# How do I solve exponentials with base e?

I don't know how to solve x for things like e^x=20.
The problem I have to solve is x^3+e^(2x)+8=0

have you learned logarithms?

what is the natural log of e^x?

Tide
Homework Helper
I don't know how to solve x for things like e^x=20.
The problem I have to solve is x^3+e^(2x)+8=0
You won't be able to find an exact solution to your problem so you will have to resort to solving it graphically or by iteration.

Ouabache
Homework Helper
The exponential function is the inverse function of the natural logarithm.
therefore $$ln(e^{f(x)}) = f(x)$$. In your example, like any equation, what you do on one side of the equation must be done on the other side. You can take the natural log of both sides $$ln(e^{x})=ln(20)$$
Then using the property I gave above you should be able to solve for x

Once you have practised using the idea given above, you can then tackle your second question. You may want to bring your x-terms on one side of equation and any other terms, to the other side of equation. As with the first query, take the natural log of both sides. Though you eliminate your exponential function, you may still have some natural log terms left. That's okay, by substitution of values for x you should arrive at correct value f(x) to your question.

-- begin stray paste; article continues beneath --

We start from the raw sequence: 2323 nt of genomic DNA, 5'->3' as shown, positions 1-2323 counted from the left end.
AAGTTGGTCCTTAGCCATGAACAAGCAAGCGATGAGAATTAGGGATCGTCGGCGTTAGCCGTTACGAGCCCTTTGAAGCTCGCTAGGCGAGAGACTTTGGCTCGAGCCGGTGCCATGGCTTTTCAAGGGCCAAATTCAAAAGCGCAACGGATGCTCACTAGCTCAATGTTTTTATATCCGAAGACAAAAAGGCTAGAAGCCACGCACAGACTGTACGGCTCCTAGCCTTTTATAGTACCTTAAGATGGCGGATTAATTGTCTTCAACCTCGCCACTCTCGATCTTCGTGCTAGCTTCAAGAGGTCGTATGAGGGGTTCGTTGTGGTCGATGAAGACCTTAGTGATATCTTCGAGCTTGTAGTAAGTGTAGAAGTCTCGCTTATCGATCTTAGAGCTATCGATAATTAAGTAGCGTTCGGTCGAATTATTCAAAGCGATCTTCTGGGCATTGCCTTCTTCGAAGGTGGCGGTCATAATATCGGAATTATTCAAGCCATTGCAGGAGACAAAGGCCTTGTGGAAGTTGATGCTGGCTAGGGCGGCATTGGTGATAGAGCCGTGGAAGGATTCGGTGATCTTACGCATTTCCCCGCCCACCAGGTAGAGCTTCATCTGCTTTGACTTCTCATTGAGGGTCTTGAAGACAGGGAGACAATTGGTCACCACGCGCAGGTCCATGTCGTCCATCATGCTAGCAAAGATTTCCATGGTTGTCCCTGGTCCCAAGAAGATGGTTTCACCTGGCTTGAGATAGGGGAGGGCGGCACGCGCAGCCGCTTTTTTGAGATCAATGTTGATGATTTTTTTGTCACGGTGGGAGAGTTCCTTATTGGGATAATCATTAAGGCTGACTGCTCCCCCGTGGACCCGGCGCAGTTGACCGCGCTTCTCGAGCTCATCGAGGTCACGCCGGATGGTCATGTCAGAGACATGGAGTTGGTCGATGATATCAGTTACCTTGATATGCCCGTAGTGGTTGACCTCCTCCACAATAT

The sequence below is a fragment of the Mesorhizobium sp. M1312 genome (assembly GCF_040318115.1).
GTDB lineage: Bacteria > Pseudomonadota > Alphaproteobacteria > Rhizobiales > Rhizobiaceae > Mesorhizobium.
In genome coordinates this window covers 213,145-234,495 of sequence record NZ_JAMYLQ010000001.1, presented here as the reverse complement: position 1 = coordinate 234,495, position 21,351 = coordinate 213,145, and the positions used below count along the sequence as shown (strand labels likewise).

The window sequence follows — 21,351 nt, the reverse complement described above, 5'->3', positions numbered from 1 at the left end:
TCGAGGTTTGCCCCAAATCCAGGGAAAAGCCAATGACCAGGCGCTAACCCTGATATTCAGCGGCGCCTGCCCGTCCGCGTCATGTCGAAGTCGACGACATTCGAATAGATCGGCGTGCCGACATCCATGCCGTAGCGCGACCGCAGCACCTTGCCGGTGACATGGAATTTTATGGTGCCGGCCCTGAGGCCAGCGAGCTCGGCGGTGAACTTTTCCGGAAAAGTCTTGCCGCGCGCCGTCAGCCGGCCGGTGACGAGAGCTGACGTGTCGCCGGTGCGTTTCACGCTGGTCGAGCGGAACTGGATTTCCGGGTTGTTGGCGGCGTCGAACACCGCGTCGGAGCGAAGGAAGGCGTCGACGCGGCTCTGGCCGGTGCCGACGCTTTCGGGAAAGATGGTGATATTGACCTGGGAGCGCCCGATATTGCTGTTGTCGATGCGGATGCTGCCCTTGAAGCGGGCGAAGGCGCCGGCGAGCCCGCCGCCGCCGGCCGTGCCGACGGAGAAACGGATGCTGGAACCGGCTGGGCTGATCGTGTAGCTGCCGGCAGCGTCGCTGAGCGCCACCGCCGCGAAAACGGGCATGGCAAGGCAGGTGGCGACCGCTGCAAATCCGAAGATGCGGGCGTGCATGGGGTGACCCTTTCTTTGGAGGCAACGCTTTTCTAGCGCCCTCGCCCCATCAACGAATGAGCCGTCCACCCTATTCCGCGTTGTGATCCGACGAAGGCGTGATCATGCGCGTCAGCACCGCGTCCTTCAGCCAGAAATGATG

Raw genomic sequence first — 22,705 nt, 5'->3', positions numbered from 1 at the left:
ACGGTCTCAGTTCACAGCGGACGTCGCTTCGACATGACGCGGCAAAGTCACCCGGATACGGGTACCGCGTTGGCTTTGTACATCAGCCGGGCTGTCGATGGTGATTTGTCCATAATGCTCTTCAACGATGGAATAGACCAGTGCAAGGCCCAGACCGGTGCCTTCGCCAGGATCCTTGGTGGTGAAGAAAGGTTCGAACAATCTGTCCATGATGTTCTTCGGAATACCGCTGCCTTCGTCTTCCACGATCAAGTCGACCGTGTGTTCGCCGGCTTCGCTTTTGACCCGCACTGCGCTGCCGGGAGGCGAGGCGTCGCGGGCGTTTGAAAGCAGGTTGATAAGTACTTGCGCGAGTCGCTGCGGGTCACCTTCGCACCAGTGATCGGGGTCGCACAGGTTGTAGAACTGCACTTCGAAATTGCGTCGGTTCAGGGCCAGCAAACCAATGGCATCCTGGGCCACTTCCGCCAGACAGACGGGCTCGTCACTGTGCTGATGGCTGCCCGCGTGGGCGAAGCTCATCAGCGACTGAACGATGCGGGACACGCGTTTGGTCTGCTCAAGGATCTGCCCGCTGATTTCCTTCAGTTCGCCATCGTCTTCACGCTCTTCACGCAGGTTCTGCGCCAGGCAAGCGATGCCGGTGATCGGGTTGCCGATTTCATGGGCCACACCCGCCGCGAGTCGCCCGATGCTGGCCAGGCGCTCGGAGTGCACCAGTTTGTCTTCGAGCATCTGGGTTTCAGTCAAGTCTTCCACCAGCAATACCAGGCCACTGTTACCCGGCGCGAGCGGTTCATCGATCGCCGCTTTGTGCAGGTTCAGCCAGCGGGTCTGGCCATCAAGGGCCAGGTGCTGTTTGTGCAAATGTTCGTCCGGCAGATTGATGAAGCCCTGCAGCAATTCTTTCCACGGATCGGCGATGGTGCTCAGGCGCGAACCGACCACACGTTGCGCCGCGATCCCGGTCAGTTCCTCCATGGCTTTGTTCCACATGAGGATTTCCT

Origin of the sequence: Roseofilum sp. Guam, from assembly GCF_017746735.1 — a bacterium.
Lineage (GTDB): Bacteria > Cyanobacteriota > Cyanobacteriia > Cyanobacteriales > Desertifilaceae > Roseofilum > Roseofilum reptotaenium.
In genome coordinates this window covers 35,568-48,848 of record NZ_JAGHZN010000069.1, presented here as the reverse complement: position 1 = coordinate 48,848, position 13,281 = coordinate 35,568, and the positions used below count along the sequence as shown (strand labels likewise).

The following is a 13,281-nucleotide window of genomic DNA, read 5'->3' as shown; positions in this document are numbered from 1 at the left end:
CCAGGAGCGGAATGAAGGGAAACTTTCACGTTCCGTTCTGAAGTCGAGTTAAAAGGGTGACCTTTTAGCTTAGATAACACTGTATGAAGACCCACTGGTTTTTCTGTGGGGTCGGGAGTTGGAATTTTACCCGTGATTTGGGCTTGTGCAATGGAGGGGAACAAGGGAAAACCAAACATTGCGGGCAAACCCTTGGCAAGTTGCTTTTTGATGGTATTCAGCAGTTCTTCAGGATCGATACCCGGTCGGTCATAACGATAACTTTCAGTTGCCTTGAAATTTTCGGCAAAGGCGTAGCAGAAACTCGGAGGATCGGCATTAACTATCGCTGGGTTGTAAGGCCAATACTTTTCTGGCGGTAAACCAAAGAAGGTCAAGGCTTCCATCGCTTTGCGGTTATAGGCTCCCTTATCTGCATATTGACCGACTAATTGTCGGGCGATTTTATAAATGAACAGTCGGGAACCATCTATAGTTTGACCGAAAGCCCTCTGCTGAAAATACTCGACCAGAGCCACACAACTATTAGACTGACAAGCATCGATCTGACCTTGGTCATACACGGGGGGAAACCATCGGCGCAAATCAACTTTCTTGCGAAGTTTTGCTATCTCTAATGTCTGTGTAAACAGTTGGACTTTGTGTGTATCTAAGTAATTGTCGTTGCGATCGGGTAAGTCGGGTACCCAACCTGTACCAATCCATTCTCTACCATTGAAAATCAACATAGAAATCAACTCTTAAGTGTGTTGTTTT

Edit: By plotting the values of x you substitute and resulting values f(x), as Tide suggests; by observing the trend in your graph, you may find (or at least narrow down) your solutions more quickly.

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You mean I just replace values for x until I get that the equation equals 0. That's what I did first and got aproximately -2.001. I was just wondering if I could solve the equation instead of replacing numbers.

Anytime you have a logarithm, there are different rules that you need to know. For the first example you gave the one you need to know is this.

$$\log_{a}b^c=c\log_{a}b$$ it also follows that

$$\ln a^b=b\ln a$$

So when you are given something like $$e^x=20$$, how can you apply this rule to solve that?

For your second problem, as others have said, you cannot solve for x explicity so another method must be used.

zwtipp05 said:
have you learned logarithms?

what is the natural log of e^x?
it is equal to x,

well, I just wanted to remind theOP